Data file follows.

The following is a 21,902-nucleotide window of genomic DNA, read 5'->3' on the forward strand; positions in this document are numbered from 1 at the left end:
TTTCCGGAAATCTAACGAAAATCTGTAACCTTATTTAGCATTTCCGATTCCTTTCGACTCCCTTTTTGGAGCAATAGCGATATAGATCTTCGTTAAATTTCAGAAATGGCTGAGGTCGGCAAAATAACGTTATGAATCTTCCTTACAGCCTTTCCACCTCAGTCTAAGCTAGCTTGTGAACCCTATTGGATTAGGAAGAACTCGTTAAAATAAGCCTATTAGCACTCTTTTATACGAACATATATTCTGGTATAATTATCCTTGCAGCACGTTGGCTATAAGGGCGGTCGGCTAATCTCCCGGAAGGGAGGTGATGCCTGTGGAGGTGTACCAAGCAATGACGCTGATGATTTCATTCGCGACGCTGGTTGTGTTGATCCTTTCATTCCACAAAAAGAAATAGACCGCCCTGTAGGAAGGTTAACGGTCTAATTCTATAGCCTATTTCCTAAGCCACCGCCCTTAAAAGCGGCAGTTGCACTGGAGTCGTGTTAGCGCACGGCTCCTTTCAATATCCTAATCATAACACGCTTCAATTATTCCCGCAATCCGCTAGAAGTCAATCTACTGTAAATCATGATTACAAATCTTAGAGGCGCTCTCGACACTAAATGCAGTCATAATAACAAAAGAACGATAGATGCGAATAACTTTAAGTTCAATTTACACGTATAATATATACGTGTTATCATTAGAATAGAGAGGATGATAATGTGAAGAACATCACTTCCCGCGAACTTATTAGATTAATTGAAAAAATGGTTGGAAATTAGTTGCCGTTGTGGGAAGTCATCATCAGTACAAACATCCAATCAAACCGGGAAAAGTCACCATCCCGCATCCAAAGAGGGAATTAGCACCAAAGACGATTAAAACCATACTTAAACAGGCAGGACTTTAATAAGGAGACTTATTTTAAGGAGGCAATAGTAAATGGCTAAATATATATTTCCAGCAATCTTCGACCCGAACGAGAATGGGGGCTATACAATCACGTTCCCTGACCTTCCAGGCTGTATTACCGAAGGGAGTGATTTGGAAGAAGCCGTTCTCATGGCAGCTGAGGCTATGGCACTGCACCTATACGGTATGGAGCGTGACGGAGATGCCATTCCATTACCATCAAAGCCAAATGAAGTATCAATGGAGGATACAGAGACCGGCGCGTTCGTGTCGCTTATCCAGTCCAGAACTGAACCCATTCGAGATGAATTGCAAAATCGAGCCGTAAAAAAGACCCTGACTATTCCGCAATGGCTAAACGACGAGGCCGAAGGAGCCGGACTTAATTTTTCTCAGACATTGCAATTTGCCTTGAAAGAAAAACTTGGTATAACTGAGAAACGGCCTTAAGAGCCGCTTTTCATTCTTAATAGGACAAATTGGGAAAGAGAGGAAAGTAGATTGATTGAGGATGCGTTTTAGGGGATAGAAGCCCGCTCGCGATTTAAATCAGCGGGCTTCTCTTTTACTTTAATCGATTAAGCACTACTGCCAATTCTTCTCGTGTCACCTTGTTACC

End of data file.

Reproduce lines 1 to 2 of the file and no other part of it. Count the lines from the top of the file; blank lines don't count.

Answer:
The following is a 21,902-nucleotide window of genomic DNA, read 5'->3' on the forward strand; positions in this document are numbered from 1 at the left end:
TTTCCGGAAATCTAACGAAAATCTGTAACCTTATTTAGCATTTCCGATTCCTTTCGACTCCCTTTTTGGAGCAATAGCGATATAGATCTTCGTTAAATTTCAGAAATGGCTGAGGTCGGCAAAATAACGTTATGAATCTTCCTTACAGCCTTTCCACCTCAGTCTAAGCTAGCTTGTGAACCCTATTGGATTAGGAAGAACTCGTTAAAATAAGCCTATTAGCACTCTTTTATACGAACATATATTCTGGTATAATTATCCTTGCAGCACGTTGGCTATAAGGGCGGTCGGCTAATCTCCCGGAAGGGAGGTGATGCCTGTGGAGGTGTACCAAGCAATGACGCTGATGATTTCATTCGCGACGCTGGTTGTGTTGATCCTTTCATTCCACAAAAAGAAATAGACCGCCCTGTAGGAAGGTTAACGGTCTAATTCTATAGCCTATTTCCTAAGCCACCGCCCTTAAAAGCGGCAGTTGCACTGGAGTCGTGTTAGCGCACGGCTCCTTTCAATATCCTAATCATAACACGCTTCAATTATTCCCGCAATCCGCTAGAAGTCAATCTACTGTAAATCATGATTACAAATCTTAGAGGCGCTCTCGACACTAAATGCAGTCATAATAACAAAAGAACGATAGATGCGAATAACTTTAAGTTCAATTTACACGTATAATATATACGTGTTATCATTAGAATAGAGAGGATGATAATGTGAAGAACATCACTTCCCGCGAACTTATTAGATTAATTGAAAAAATGGTTGGAAATTAGTTGCCGTTGTGGGAAGTCATCATCAGTACAAACATCCAATCAAACCGGGAAAAGTCACCATCCCGCATCCAAAGAGGGAATTAGCACCAAAGACGATTAAAACCATACTTAAACAGGCAGGACTTTAATAAGGAGACTTATTTTAAGGAGGCAATAGTAAATGGCTAAATATATATTTCCAGCAATCTTCGACCCGAACGAGAATGGGGGCTATACAATCACGTTCCCTGACCTTCCAGGCTGTATTACCGAAGGGAGTGATTTGGAAGAAGCCGTTCTCATGGCAGCTGAGGCTATGGCACTGCACCTATACGGTATGGAGCGTGACGGAGATGCCATTCCATTACCATCAAAGCCAAATGAAGTATCAATGGAGGATACAGAGACCGGCGCGTTCGTGTCGCTTATCCAGTCCAGAACTGAACCCATTCGAGATGAATTGCAAAATCGAGCCGTAAAAAAGACCCTGACTATTCCGCAATGGCTAAACGACGAGGCCGAAGGAGCCGGACTTAATTTTTCTCAGACATTGCAATTTGCCTTGAAAGAAAAACTTGGTATAACTGAGAAACGGCCTTAAGAGCCGCTTTTCATTCTTAATAGGACAAATTGGGAAAGAGAGGAAAGTAGATTGATTGAGGATGCGTTTTAGGGGATAGAAGCCCGCTCGCGATTTAAATCAGCGGGCTTCTCTTTTACTTTAATCGATTAAGCACTACTGCCAATTCTTCTCGTGTCACCTTGTTACC